Although the ultimate origin of the deluge myth remains unknown, linguistics and other sciences can establish relationships between particular stories. For example, the Hebrew story of Noah is quite likely a derivative of an older Indian myth of Manu. A comparative reading of the two stories reveals some important similarities and differences. We hear of Noah’s story from the sixth to ninth chapters of Genesis, the first book of the Jewish and Christian bible.


In it, we learn that humankind had become corrupt and Jehovah felt grieved that he created such violent and immoral creatures. He thus commanded Noah, who was a virtuous and upright man, to build an ark and carry into it pairs of all living creatures along with his family. When the great flood came about, it rained for forty days and nights and the ark floated on the surface of the water. One hundred and fifty days later, the water receded. After sending out a dove, which returned with a freshly plucked olive leaf, Noah knew it was safe to exit the ark. He made an altar to Jehovah, sacrificed some of the clean animals and birds as burnt offerings, and was instructed to “be fruitful, and multiply, and replenish the earth.”

The story of Manu is similar, but has certain key differences that allow us to glimpse into a deeper meaning behind the symbolism. As told in the Mahabharata, Vaivasvata Manu too was a righteous human being and great king. While performing ablutions in a pond, he raised a handful of water to the sky in offering. In his hands, he found a small minnow named Matsya. The fish pleaded for protection from the bigger fish in the pond. Feeling compassionate for little Matsya, Manu put it in his water pot before leaving. As the days progressed, the fish grew larger and larger. It first outgrew his water pot, then a tank, then a well, then a pond, then the Ganga river, and so on. When this little fish had grown too large for even the Indian Ocean, Manu was completely awed. “Who are you? I have never seen or heard of such wonders…” He continued contemplating the fish’s true identity until he realized that he was dealing with Vishnu incarnate.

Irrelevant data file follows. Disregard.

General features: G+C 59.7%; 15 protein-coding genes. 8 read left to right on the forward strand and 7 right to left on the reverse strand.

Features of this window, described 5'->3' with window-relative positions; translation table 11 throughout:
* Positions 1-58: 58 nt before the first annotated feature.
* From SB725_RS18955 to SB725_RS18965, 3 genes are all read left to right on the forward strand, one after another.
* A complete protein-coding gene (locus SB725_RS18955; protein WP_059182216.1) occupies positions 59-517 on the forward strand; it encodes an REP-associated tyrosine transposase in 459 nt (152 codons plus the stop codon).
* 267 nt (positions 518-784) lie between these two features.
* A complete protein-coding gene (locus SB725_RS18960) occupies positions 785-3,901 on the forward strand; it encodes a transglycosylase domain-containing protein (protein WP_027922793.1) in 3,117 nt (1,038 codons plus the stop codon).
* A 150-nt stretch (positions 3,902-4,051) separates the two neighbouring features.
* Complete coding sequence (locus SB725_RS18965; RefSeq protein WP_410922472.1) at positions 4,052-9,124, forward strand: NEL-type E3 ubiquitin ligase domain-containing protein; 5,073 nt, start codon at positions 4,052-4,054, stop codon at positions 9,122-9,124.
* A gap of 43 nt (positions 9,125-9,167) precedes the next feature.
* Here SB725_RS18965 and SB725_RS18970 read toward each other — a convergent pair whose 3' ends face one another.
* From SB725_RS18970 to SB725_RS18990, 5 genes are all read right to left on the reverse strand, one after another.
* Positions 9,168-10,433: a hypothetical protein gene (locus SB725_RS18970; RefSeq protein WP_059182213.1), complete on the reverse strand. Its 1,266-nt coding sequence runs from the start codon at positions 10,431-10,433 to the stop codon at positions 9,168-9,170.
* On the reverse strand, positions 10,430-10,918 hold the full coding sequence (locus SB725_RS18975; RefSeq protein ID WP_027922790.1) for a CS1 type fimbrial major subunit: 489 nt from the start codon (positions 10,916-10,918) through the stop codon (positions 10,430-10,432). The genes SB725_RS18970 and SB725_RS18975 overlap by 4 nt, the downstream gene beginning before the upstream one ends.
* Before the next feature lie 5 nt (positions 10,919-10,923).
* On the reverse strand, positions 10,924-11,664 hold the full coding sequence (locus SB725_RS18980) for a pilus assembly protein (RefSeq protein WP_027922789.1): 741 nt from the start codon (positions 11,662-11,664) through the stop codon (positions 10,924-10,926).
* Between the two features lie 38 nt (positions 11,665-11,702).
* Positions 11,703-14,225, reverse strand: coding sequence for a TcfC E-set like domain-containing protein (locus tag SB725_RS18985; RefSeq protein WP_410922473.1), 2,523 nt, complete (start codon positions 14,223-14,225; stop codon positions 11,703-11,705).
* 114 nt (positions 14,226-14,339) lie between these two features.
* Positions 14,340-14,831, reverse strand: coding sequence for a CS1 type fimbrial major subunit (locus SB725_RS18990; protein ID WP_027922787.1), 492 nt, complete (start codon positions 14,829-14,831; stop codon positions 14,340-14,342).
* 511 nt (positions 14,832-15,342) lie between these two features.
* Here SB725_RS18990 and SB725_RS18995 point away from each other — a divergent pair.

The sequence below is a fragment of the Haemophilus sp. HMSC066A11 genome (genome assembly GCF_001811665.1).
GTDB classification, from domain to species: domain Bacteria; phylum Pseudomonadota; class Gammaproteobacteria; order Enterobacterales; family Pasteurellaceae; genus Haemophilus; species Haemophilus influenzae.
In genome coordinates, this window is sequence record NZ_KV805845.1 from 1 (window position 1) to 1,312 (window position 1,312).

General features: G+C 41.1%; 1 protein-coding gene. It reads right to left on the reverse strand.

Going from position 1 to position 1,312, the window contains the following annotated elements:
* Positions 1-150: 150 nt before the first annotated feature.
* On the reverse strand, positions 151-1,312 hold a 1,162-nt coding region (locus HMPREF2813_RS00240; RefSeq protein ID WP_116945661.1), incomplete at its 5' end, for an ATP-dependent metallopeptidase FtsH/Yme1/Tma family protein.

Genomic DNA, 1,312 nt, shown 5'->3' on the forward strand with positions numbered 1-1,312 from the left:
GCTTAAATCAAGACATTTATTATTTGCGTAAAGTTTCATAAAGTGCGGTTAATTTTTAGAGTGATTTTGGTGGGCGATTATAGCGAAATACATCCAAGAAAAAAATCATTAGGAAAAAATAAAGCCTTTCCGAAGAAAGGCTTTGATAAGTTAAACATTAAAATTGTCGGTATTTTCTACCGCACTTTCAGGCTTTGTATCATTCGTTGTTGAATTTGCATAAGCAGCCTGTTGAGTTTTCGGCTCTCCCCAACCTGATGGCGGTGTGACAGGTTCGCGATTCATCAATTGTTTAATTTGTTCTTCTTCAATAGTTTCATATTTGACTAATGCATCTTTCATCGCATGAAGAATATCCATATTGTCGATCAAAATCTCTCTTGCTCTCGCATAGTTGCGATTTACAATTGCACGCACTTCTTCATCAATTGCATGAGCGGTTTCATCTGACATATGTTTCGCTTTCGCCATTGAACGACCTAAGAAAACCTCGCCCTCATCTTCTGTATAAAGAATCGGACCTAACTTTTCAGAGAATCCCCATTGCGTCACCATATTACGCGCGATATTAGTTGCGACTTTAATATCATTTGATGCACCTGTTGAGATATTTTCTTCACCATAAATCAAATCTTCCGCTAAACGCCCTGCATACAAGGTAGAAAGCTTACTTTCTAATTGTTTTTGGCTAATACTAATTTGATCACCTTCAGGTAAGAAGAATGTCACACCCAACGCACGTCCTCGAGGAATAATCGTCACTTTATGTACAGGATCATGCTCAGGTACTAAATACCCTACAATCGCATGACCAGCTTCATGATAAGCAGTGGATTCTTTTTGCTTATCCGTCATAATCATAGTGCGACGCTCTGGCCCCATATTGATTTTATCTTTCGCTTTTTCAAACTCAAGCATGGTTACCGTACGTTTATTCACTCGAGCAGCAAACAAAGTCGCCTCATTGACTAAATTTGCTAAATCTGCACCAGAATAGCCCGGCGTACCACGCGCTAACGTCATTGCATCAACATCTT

The disguised deity then appeared and informed Manu that a flood would soon bring about the end of the age. Manu must build a boat to protect the living beings and sacred knowledge. After some time began years of terrible drought, famine, and starvation. The sun blazed in fury and burnt the earth, dark clouds formed, and water engulfed the earth. Manu entered into the boat with the seeds of plants and animals along with seven great sages as ordered. He then yoked the boat to the horn of the giant Matsya fish. Being thus tethered, Vishnu’s incarnation guided the ark along and answered several of Manu’s questions as he was being lead to safety.

Unraveling the Myth's Symbolism
Before reading on, take some time and meditate on the two stories – their similarities and differences. Try to sculpt a meaning around these seemingly odd narratives. It is a daunting but worthwhile challenge. There are several linguistic and symbolic keys that help us unlock this beautiful narrative. The name Manu is derived from the Sanskrit word “manas” or mind – in fact, our English word “man” also originates from this word. Given this detail, we find ourselves faced not with the historical story of a single man, but with a teaching about the human mind. Next, we turn to the fish. That the fish is a ubiquitous symbol for deity is well understood; Jesus, Bacchus, Dagon, Oannes, Vishnu, and many other deities find symbolic representation as fish. Thus, the story of a man and a fish becomes that of a mind and the divine soul. With these two keys alone, we can begin to unravel the deeper meaning of the narrative.